Additive Manufacturing in Construction

Research Summary Report of C06

Integration of Additive Manufacturing in the Construction Process


Mawas, Karam; Doctoral researcher,

Gerke, Markus; Project leader,

Maboudi, Mehdi; Associated scientist,

all: TU Braunschweig, Institute of Geodesy and Photogrammetry (IGP)


Main goal

To guarantee adherence to a resilient process and faithful realization of the designed model in the printed object, it is essential to implement ongoing and automated data capture and process inspection. Additionally, quality control plays a pivotal role in enabling the seamless integration of components into objects.


An essential phase within 3D printing is quality assurance. Incorporating automated quality control into the production cycle can significantly augment productivity. With the rapid construction capabilities offered by 3D concrete printing (3DCP), upholding stringent quality standards assumes even greater significance. This highlights the need for the emergence of effective methodologies and concepts to replace labour-intensive manual quality control procedures. Furthermore, it becomes imperative to devise techniques for evaluating the structural attributes of 3D-printed items, ensuring alignment with design specifications and prompt identification of any potential defects, as pointed out by Mechtcherine et al. in 2022.

The composition of the filament holds a major role in the 3D printing process, as its form can be influenced by an array of factors such as the blend of materials, nozzle proximity and dimensions, extrusion pace, pumping pressure, robot velocity, and air pressure. These factors collectively impact the filament’s shape, as discussed by Kloft et al. in 2020. In a study conducted by Slepicka et al. (2022), distinct categories of quality inspections were established, along with their respective applications and significance at various stages of the printing process. The researchers identified filament extraction as an integral aspect of feature-specific examination, concentrating on particular attributes of the printed object.

Figure 1 depicts the projected geometry of the filaments and presents their real condition following the printing of a basic concrete wall. To assess filament quality, a comparison was drawn against manually segmented counterparts. Examination of filament geometry facilitates the utilization of diverse inspection techniques, offering a valuable understanding of the assorted parameters within path planning. Thereby, guaranteeing the attainment of the desired final surface texture.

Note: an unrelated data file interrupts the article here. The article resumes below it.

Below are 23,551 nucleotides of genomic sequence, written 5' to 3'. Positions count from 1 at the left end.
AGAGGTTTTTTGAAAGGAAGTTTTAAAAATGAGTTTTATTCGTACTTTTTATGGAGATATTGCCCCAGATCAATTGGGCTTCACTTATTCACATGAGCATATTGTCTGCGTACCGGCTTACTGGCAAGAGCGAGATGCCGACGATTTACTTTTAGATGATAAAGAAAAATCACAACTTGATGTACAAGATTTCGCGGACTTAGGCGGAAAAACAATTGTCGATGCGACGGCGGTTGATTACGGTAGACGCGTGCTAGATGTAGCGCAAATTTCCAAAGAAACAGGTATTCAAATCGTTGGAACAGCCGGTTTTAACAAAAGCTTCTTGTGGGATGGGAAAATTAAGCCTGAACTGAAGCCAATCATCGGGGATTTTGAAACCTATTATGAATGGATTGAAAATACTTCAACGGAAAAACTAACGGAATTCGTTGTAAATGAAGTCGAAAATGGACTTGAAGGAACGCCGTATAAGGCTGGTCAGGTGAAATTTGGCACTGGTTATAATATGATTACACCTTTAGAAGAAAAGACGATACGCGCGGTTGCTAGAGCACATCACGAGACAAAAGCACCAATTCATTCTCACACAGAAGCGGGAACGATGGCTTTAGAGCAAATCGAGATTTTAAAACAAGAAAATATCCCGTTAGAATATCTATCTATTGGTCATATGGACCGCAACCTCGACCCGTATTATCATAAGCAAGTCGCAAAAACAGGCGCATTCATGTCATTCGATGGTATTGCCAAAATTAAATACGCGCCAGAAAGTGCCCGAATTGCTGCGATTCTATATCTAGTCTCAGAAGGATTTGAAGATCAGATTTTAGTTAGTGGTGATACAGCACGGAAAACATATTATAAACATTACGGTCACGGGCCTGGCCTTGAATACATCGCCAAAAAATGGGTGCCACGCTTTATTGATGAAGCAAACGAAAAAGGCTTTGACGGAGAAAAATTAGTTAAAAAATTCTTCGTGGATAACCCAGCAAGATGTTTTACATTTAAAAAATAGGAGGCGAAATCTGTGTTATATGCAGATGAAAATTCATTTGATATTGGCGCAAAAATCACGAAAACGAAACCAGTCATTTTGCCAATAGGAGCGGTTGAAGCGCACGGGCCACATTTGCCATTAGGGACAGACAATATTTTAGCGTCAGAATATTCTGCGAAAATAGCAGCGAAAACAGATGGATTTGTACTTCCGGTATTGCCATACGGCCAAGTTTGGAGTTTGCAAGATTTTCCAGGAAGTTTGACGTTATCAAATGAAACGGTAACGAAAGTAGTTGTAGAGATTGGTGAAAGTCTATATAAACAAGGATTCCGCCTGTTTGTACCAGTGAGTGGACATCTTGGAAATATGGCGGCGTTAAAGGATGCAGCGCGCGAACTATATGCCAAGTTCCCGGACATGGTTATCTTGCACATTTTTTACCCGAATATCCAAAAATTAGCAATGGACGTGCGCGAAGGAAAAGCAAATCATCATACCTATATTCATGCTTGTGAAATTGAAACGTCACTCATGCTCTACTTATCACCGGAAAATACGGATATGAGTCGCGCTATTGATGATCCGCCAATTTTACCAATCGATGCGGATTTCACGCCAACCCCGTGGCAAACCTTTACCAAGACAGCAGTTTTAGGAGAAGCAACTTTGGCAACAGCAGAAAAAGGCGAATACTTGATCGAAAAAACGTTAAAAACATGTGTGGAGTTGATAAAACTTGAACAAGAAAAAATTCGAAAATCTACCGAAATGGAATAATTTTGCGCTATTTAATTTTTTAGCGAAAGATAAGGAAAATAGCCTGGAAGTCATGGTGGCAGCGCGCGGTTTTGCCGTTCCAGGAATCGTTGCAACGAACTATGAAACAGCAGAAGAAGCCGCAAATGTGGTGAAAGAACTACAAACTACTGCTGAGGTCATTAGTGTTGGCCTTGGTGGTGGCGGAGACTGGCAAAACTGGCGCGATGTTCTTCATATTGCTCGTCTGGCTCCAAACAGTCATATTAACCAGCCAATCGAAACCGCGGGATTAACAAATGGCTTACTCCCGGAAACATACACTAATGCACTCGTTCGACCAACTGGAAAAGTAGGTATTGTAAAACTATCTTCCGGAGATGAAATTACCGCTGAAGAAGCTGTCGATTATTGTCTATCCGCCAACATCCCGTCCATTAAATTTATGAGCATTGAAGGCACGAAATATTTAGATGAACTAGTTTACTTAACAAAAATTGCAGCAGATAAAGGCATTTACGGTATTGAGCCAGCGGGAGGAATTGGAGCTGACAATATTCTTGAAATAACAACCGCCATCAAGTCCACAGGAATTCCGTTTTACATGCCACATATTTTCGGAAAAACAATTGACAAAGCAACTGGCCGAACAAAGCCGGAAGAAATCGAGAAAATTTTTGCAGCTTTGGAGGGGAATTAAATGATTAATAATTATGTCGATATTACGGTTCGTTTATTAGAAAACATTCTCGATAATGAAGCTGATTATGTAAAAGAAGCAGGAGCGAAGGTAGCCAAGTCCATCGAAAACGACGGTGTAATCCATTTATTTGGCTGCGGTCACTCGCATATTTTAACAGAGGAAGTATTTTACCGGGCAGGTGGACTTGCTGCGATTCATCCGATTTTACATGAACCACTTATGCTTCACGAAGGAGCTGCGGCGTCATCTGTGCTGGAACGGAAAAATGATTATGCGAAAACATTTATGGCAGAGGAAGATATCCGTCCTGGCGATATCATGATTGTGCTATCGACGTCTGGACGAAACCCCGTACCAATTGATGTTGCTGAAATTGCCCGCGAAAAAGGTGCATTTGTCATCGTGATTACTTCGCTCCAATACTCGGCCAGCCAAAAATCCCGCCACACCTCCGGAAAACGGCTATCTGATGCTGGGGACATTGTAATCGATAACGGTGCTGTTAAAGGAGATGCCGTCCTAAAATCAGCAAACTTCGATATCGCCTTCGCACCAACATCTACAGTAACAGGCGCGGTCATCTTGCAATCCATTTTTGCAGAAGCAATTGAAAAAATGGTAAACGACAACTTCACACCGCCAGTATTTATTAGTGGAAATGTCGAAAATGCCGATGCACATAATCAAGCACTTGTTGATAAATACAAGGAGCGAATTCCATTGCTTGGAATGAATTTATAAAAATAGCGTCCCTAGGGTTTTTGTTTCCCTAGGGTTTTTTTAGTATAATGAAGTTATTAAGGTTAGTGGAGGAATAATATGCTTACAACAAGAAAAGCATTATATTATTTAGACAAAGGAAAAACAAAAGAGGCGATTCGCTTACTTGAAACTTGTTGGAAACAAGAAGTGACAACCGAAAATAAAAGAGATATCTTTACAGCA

The current state of research

The printed object matches the digital model but with some discrepancies. The height may not meet expectations, while the sides might need more precise printing, sometimes exceeding the planned width. Flaws appear in the segmented point cloud (fig. 1), with 29 layers instead of 30. Automating labelling speeds up this process, reducing errors and extracting the ‘as-manufactured’ layer surface. This surface extraction updates the digital model, enabling advanced FEM analysis.


TLS data capture for Point Cloud (PC); C2M distance application for deviation map considering aliasing; noise reduction with bilateral filter; Canny edge detection and horizontal edge extraction; RANSAC-based line detection in sliding windows. Implementing C2M between the printed specimen and the design model requires alignment. Details on our registration method are in our earlier paper (Mawas et al., 2022). Rasterization needs sufficient point density for sampling, considering aliasing and retaining edge details. Generated image size matches the wall dimensions. Pixel values come from C2M results; missing data may need denoising through interpolation.

The filament’s non-smoothness also along with C2M map, topological islands. By utilizing a bilateral filter reduces noise while preserving edges. Then, Canny edge detection identifies edges followed by morphological horizontal operator to extract only horizontal edges. Isolated edges from Canny are connected using a RANSAC-based for first degree polynomial fitting algorithm.

The RANSAC-based method uses M-estimator sample consensus (MSAC) for straight-line connections, assigning weights to inliers based on residuals for accuracy. The line-fitting process identifies inliers from Canny edges, capturing filament contours beyond basic straight lines.


Fig. 1: Extraction of the geometry of filaments and workflow quality inspection from printed core to the finished surface

Fig. 2: Extracted edges for every detected filament